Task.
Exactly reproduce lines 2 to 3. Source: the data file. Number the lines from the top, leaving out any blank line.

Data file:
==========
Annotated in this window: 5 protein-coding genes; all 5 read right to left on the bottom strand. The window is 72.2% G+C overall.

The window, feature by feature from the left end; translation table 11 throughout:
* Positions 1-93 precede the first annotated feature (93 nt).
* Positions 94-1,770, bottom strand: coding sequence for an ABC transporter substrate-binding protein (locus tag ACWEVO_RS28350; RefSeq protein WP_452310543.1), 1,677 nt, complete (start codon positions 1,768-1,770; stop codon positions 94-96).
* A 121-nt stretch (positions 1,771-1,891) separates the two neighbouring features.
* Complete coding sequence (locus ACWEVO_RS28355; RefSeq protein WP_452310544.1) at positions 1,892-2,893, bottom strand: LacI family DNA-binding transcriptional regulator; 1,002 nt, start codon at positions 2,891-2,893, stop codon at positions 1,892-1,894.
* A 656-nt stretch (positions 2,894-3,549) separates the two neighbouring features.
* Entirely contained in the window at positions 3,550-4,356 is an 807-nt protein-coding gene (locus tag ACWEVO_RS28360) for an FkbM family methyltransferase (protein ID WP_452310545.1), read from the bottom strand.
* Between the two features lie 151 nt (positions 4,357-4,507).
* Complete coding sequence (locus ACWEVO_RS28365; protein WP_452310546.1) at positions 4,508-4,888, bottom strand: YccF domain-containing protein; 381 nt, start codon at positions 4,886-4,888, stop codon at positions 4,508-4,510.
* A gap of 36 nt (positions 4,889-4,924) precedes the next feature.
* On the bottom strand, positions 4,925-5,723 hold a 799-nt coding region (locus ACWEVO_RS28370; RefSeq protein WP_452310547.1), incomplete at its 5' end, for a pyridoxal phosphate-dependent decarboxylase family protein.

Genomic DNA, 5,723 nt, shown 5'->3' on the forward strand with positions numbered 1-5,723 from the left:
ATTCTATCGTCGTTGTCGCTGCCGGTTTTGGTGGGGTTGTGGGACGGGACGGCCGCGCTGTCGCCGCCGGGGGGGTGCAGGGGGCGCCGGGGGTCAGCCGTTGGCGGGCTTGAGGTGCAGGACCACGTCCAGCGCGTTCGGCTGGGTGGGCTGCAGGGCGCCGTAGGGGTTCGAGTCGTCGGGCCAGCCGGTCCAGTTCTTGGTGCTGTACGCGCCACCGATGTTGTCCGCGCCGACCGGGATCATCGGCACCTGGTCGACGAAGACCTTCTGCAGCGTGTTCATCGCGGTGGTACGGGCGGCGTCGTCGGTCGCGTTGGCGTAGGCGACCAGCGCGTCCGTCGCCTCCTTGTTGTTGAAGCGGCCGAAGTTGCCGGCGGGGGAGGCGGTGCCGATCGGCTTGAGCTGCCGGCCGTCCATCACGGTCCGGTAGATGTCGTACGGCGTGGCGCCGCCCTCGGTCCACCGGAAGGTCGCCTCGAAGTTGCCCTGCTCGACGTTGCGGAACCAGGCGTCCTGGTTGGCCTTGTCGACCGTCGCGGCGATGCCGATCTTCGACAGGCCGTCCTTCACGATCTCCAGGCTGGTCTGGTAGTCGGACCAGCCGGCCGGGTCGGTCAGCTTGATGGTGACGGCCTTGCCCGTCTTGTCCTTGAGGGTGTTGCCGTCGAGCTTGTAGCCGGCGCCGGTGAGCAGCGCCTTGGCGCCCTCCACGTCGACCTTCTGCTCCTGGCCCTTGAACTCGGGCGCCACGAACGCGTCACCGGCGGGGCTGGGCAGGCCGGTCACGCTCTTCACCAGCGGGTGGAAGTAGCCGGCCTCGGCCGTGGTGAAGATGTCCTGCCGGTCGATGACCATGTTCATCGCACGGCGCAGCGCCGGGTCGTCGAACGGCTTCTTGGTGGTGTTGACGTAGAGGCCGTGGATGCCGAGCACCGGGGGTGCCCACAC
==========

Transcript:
The window, feature by feature from the left end; translation table 11 throughout:
* Positions 1-93 precede the first annotated feature (93 nt).